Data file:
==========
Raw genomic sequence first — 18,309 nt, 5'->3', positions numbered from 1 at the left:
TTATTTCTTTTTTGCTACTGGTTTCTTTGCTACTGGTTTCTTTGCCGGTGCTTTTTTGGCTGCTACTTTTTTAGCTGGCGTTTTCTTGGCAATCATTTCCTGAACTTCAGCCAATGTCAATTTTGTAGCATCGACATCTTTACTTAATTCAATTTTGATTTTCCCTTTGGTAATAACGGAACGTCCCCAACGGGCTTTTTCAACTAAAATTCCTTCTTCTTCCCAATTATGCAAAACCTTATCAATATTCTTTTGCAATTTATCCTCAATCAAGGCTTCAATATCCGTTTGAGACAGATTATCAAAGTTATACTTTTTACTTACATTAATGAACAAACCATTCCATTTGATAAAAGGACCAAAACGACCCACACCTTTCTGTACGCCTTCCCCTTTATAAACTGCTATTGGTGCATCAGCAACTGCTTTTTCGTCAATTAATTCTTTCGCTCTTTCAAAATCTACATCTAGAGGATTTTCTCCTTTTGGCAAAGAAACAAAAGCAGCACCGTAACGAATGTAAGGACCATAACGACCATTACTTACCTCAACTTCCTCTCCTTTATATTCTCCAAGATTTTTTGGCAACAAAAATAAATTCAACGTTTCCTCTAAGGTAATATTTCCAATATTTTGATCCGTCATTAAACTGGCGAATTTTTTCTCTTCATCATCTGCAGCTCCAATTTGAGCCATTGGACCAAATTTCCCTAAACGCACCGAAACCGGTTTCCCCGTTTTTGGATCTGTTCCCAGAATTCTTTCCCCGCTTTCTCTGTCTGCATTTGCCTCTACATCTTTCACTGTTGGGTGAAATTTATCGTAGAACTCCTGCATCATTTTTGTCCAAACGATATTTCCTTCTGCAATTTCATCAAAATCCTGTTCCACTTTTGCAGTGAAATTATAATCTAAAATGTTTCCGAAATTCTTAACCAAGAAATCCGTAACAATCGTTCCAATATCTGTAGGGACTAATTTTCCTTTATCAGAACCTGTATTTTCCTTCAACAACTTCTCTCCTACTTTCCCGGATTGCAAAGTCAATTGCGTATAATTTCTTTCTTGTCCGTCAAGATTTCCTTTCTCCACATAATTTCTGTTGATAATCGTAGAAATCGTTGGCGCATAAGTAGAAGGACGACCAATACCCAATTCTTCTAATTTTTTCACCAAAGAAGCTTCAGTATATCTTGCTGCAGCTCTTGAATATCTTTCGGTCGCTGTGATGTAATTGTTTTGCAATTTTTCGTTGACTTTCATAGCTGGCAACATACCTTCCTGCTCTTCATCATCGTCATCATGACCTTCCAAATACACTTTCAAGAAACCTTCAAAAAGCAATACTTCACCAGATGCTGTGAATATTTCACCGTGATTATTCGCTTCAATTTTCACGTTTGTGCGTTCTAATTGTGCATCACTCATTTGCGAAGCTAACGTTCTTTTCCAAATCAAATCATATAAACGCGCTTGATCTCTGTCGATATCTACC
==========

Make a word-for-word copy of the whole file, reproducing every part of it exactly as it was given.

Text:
Raw genomic sequence first — 18,309 nt, 5'->3', positions numbered from 1 at the left:
TTATTTCTTTTTTGCTACTGGTTTCTTTGCTACTGGTTTCTTTGCCGGTGCTTTTTTGGCTGCTACTTTTTTAGCTGGCGTTTTCTTGGCAATCATTTCCTGAACTTCAGCCAATGTCAATTTTGTAGCATCGACATCTTTACTTAATTCAATTTTGATTTTCCCTTTGGTAATAACGGAACGTCCCCAACGGGCTTTTTCAACTAAAATTCCTTCTTCTTCCCAATTATGCAAAACCTTATCAATATTCTTTTGCAATTTATCCTCAATCAAGGCTTCAATATCCGTTTGAGACAGATTATCAAAGTTATACTTTTTACTTACATTAATGAACAAACCATTCCATTTGATAAAAGGACCAAAACGACCCACACCTTTCTGTACGCCTTCCCCTTTATAAACTGCTATTGGTGCATCAGCAACTGCTTTTTCGTCAATTAATTCTTTCGCTCTTTCAAAATCTACATCTAGAGGATTTTCTCCTTTTGGCAAAGAAACAAAAGCAGCACCGTAACGAATGTAAGGACCATAACGACCATTACTTACCTCAACTTCCTCTCCTTTATATTCTCCAAGATTTTTTGGCAACAAAAATAAATTCAACGTTTCCTCTAAGGTAATATTTCCAATATTTTGATCCGTCATTAAACTGGCGAATTTTTTCTCTTCATCATCTGCAGCTCCAATTTGAGCCATTGGACCAAATTTCCCTAAACGCACCGAAACCGGTTTCCCCGTTTTTGGATCTGTTCCCAGAATTCTTTCCCCGCTTTCTCTGTCTGCATTTGCCTCTACATCTTTCACTGTTGGGTGAAATTTATCGTAGAACTCCTGCATCATTTTTGTCCAAACGATATTTCCTTCTGCAATTTCATCAAAATCCTGTTCCACTTTTGCAGTGAAATTATAATCTAAAATGTTTCCGAAATTCTTAACCAAGAAATCCGTAACAATCGTTCCAATATCTGTAGGGACTAATTTTCCTTTATCAGAACCTGTATTTTCCTTCAACAACTTCTCTCCTACTTTCCCGGATTGCAAAGTCAATTGCGTATAATTTCTTTCTTGTCCGTCAAGATTTCCTTTCTCCACATAATTTCTGTTGATAATCGTAGAAATCGTTGGCGCATAAGTAGAAGGACGACCAATACCCAATTCTTCTAATTTTTTCACCAAAGAAGCTTCAGTATATCTTGCTGCAGCTCTTGAATATCTTTCGGTCGCTGTGATGTAATTGTTTTGCAATTTTTCGTTGACTTTCATAGCTGGCAACATACCTTCCTGCTCTTCATCATCGTCATCATGACCTTCCAAATACACTTTCAAGAAACCTTCAAAAAGCAATACTTCACCAGATGCTGTGAATATTTCACCGTGATTATTCGCTTCAATTTTCACGTTTGTGCGTTCTAATTGTGCATCACTCATTTGCGAAGCTAACGTTCTTTTCCAAATCAAATCATATAAACGCGCTTGATCTCTGTCGATATCTACC